£24000 - £28000 per annum: Recruitment Genius: A Project Manager is required t...

SThree: Trainee Recruitment Consultant

£18000 - £23000 per annum + OTE: SThree: SThree Group has been well establishe...

SThree: Trainee Recruitment Consultant

£18000 - £23000 per annum + OTE: SThree: SThree Group has been well establishe...

Day In a Page

The difference between America and Israel? There isn’t one

The difference between America and Israel? There isn’t one

Netanyahu knows he can get away with anything in America, says Robert Fisk
Families clubbing together to build their own affordable accommodation

Do It Yourself approach to securing a new house

Community land trusts marking a new trend for taking the initiative away from developers
Head of WWF UK: We didn’t send Cameron to the Arctic to see green ideas freeze

David Nussbaum: We didn’t send Cameron to the Arctic to see green ideas freeze

The head of WWF UK remains sanguine despite the Government’s failure to live up to its pledges on the environment
Author Kazuo Ishiguro on being inspired by shoot-outs and samurai

Author Kazuo Ishiguro on being inspired by shoot-outs and samurai

Set in a mythologised 5th-century Britain, ‘The Buried Giant’ is a strange beast
With money, corruption and drugs, this monk fears Buddhism in Thailand is a ‘poisoned fruit’

Money, corruption and drugs

The monk who fears Buddhism in Thailand is a ‘poisoned fruit’
America's first slavery museum established at Django Unchained plantation - 150 years after slavery outlawed

150 years after it was outlawed...

... America's first slavery museum is established in Louisiana
Kelly Clarkson: How I snubbed Simon Cowell and become a Grammy-winning superstar

Kelly Clarkson: How I snubbed Simon Cowell and become a Grammy-winning superstar

The first 'American Idol' winner on how she manages to remain her own woman – Jane Austen fascination and all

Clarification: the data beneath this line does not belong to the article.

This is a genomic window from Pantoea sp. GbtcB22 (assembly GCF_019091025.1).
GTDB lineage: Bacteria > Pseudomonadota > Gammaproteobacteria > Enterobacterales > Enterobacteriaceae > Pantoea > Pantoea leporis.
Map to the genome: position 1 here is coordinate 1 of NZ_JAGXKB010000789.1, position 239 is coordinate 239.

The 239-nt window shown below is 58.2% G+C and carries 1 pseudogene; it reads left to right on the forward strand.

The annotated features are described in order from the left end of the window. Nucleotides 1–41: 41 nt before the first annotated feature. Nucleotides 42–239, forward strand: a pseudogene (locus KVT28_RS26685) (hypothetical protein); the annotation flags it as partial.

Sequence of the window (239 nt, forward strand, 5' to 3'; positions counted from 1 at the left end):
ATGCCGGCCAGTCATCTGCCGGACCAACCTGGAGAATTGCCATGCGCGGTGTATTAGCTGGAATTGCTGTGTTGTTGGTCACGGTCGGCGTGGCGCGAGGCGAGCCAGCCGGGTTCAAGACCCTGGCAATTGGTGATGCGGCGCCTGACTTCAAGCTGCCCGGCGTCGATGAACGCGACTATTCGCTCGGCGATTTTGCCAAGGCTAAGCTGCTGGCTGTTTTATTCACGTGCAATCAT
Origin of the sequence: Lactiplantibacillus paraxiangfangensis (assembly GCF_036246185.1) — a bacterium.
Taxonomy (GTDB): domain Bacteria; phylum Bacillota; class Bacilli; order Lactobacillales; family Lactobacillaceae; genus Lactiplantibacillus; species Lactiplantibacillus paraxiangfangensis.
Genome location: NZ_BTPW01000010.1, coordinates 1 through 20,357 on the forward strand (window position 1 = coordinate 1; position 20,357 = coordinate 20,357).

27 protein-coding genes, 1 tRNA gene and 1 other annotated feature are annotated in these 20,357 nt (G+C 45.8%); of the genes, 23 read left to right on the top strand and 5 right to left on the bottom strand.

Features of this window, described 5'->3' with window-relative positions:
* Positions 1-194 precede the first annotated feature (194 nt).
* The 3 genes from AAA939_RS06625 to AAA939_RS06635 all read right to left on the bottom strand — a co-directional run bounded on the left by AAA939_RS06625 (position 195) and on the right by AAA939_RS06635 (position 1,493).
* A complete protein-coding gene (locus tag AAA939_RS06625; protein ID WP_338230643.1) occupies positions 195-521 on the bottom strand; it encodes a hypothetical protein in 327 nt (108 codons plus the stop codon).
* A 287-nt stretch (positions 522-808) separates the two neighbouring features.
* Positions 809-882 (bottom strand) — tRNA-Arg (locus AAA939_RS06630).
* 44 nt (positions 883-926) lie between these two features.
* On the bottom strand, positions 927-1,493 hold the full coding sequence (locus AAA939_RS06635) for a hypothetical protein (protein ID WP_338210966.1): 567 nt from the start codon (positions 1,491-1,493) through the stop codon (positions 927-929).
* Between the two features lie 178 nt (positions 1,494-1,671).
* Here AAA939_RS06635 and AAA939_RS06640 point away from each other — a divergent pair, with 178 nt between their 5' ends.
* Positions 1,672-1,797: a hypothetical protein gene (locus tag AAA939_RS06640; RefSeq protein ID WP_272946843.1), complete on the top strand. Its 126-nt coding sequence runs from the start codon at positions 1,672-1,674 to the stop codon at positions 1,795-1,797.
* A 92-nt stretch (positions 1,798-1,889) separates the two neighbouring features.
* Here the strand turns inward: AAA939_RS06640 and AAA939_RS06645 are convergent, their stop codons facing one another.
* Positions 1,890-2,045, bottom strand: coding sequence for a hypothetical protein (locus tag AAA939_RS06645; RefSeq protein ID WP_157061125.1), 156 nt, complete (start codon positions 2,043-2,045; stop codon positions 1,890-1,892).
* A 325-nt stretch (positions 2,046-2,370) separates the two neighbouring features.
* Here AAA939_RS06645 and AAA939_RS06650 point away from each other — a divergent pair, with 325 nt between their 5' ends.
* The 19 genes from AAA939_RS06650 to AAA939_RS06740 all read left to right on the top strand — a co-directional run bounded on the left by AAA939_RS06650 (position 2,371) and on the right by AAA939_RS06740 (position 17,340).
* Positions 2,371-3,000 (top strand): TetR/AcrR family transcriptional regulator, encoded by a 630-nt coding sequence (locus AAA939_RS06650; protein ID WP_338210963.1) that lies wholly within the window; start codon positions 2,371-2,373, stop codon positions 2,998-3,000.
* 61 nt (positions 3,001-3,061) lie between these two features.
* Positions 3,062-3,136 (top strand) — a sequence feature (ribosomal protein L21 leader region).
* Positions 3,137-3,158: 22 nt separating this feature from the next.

Tony Oursler on exploring our uneasy relationship with technology with his new show

You won't believe your eyes

Tony Oursler's new show explores our uneasy relationship with technology. He's one of a growing number of artists with that preoccupation
Ian Herbert: Peter Moores must go. He should never have been brought back to fail again

Moores must go. He should never have been brought back to fail again

The England coach leaves players to find solutions - which makes you wonder where he adds value, says Ian Herbert
War with Isis: Fears that the looming battle for Mosul will unleash 'a million refugees'

The battle for Mosul will unleash 'a million refugees'

Aid agencies prepare for vast exodus following planned Iraqi offensive against the Isis-held city, reports Patrick Cockburn
Yvette Cooper: We can't lose the election. There's too much on the line

Yvette Cooper: We can't lose the election. There's too much on the line

The shadow Home Secretary on fighting radical Islam, protecting children, and why anyone in Labour who's thinking beyond May must 'sort themselves out'
A bad week for the Greens: Leader Natalie Bennett's 'car crash' radio interview is followed by Brighton council's failure to set a budget due to infighting

It's not easy being Green

After a bad week in which its leader had a public meltdown and its only city council couldn't agree on a budget vote, what next for the alternative party? It's over to Caroline Lucas to find out
Gorillas nearly missed: BBC producers didn't want to broadcast Sir David Attenborough's famed Rwandan encounter

Gorillas nearly missed

BBC producers didn't want to broadcast Sir David Attenborough's famed Rwandan encounter
Downton Abbey effect sees impoverished Italian nobles inspired to open their doors to paying guests for up to €650 a night

The Downton Abbey effect

Impoverished Italian nobles are opening their doors to paying guests, inspired by the TV drama
China's wild panda numbers have increased by 17% since 2003, new census reveals

China's wild panda numbers on the up

New census reveals 17% since 2003